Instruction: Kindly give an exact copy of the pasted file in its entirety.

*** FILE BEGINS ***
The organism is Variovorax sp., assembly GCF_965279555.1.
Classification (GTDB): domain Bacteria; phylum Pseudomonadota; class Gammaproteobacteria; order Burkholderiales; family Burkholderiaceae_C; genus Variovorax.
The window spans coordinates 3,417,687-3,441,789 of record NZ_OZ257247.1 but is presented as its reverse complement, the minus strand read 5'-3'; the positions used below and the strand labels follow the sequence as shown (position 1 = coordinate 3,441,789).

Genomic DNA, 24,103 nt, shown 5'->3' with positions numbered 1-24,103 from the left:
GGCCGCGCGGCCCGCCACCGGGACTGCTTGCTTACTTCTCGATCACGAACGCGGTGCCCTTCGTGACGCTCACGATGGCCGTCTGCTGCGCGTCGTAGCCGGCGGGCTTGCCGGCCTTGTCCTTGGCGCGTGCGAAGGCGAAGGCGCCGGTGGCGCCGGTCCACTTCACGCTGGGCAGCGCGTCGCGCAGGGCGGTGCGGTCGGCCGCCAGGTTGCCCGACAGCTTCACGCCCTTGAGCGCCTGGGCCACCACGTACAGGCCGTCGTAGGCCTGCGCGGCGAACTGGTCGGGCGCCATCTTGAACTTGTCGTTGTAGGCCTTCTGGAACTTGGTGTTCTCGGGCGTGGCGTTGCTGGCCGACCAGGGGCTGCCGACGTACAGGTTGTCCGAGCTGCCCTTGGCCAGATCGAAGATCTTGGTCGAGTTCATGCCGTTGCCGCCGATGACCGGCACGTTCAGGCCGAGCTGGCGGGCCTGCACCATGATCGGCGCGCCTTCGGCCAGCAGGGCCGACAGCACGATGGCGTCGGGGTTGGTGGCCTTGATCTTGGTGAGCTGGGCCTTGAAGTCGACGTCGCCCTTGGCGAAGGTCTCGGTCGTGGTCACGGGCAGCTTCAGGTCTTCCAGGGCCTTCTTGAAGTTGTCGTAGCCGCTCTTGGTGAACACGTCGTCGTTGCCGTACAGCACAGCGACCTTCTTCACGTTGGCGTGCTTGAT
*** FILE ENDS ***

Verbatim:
The organism is Variovorax sp., assembly GCF_965279555.1.
Classification (GTDB): domain Bacteria; phylum Pseudomonadota; class Gammaproteobacteria; order Burkholderiales; family Burkholderiaceae_C; genus Variovorax.
The window spans coordinates 3,417,687-3,441,789 of record NZ_OZ257247.1 but is presented as its reverse complement, the minus strand read 5'-3'; the positions used below and the strand labels follow the sequence as shown (position 1 = coordinate 3,441,789).

Genomic DNA, 24,103 nt, shown 5'->3' with positions numbered 1-24,103 from the left:
GGCCGCGCGGCCCGCCACCGGGACTGCTTGCTTACTTCTCGATCACGAACGCGGTGCCCTTCGTGACGCTCACGATGGCCGTCTGCTGCGCGTCGTAGCCGGCGGGCTTGCCGGCCTTGTCCTTGGCGCGTGCGAAGGCGAAGGCGCCGGTGGCGCCGGTCCACTTCACGCTGGGCAGCGCGTCGCGCAGGGCGGTGCGGTCGGCCGCCAGGTTGCCCGACAGCTTCACGCCCTTGAGCGCCTGGGCCACCACGTACAGGCCGTCGTAGGCCTGCGCGGCGAACTGGTCGGGCGCCATCTTGAACTTGTCGTTGTAGGCCTTCTGGAACTTGGTGTTCTCGGGCGTGGCGTTGCTGGCCGACCAGGGGCTGCCGACGTACAGGTTGTCCGAGCTGCCCTTGGCCAGATCGAAGATCTTGGTCGAGTTCATGCCGTTGCCGCCGATGACCGGCACGTTCAGGCCGAGCTGGCGGGCCTGCACCATGATCGGCGCGCCTTCGGCCAGCAGGGCCGACAGCACGATGGCGTCGGGGTTGGTGGCCTTGATCTTGGTGAGCTGGGCCTTGAAGTCGACGTCGCCCTTGGCGAAGGTCTCGGTCGTGGTCACGGGCAGCTTCAGGTCTTCCAGGGCCTTCTTGAAGTTGTCGTAGCCGCTCTTGGTGAACACGTCGTCGTTGCCGTACAGCACAGCGACCTTCTTCACGTTGGCGTGCTTGAT